Unveiling Youth Potential at the SOS Congo Tutoring Program

Magic happens every Monday and Wednesday afternoon in a nondescript industrial condo in Calgary’s northeast. Our time together starts with a little bit of music in our center as the youth slowly make their way from school.  Each youth arrives at the space with a different story, but they know they will find a safe space and a welcoming community when they arrive at the center.  As I ask each youth how their day has been, the room is suddenly animated with soulful energy, even though the youth are typically tired after a long day. They respond by saying things like, “Yo, I’m so tired today; I didn’t sleep till 2 am.” Another might respond with, “A man, I'm so tired; I had three exams today.”  I’ve asked, why do you come if you are so tired, you could be at home taking a nap. They respond by saying that we don’t get our work done and have fun here.

The tired expression on their faces quickly fades away as they eat snacks and joke around. They know the routine now, we open the doors at 4 pm, we give you a chance to arrive by five, get settled, and have a light snack, and by 5 pm, the youth start to work on their homework.  We ask them to work at least two hours per day.  We take a half-hour break to eat a meal together, and by eight pm, most youths are returning home.  We average about fifteen youths per session.  We do our best to support the youth with their homework and to encourage them as they encounter challenges.  We intend for this program to be a tutoring program, but now it's more than that.  We are becoming a community.  The youth care about each other, though many attend different schools; they help each other out.  There is only one other tutor that comes on Mondays.  The rest of the time we employ the “each one teach(es) one” philosophy, where the youth lean on each other to find answers.  The youth also encourage one another and celebrate each other's achievements.

One of the youths that comes to the program is known as “an academic weapon.”  She is in IB and generally gets good grades; she comes to the program mostly for a quiet place to study and for the community. She is also often the first to congratulate others as they begin to achieve grades that are routine for her. The culture was developed to encourage one another, has helped the youth to be open and vulnerable with one another. The students are less concerned about sharing their grades now than they were when the program first started. Youths can say, “I got an 85 on my exam,” and know that the entire will be happy for them. Or they say I’ve missed too many classes, “I feel like I'm going to fail my exam tomorrow,” and know that they will receive the support that they need.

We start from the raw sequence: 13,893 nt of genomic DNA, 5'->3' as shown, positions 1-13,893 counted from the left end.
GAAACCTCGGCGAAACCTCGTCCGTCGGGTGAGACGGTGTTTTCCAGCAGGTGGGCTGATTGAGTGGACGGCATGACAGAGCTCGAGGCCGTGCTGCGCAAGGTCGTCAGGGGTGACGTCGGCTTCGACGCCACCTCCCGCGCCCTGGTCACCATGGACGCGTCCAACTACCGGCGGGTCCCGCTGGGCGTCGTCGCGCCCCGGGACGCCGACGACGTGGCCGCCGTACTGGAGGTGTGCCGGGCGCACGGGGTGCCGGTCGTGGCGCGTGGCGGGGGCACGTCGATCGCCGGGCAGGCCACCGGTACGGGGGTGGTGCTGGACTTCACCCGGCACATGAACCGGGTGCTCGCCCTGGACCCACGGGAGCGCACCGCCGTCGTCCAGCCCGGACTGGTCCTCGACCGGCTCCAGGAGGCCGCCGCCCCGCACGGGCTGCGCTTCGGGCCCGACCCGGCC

A challenge we had to overcome was that about half the youth, on any given day, would come to the center for tutoring, yet they had no homework. All their homework and textbooks either remain at school, are only accessible via an online learning portal, or, in some instances, the youth are not well integrated into the classroom, so they simply don’t have any homework.  Youth in this category have greatly benefited from going through the Canada Bridges UYP program.  UYP stands for Unveiling Youth Potential. The program encourages youth to look at their experiences and personal stories as a source of wisdom, inspiration, and confidence.  For students who don’t often receive positive feedback at school, going through the UYP has helped many youths improve their self-esteem and become leaders in the community.

This group works well together, but becoming a community is also about knowing how to have fun.  To achieve this, we plan for activities.  The group enjoys listening to music, dancing, and playing games like Werewolf, Jenga, and UNO. As the school wraps up, the youth in the program are being intentional about planning activities so that they can stay connected. We plan to have more activities outside our center, like visiting universities or connecting with other communities within Treaty 7.

There is a lot of exciting work happening although we don’t have enough laptops for all the youth who need them, we don’t have Wi-Fi in the space, and we lack volunteers to help drive the youth home. Despite these challenges, we have been meeting our goals, the youth's grades are improving, we have fun together, and perhaps most importantly, the youth attend feel a sense of community and belonging.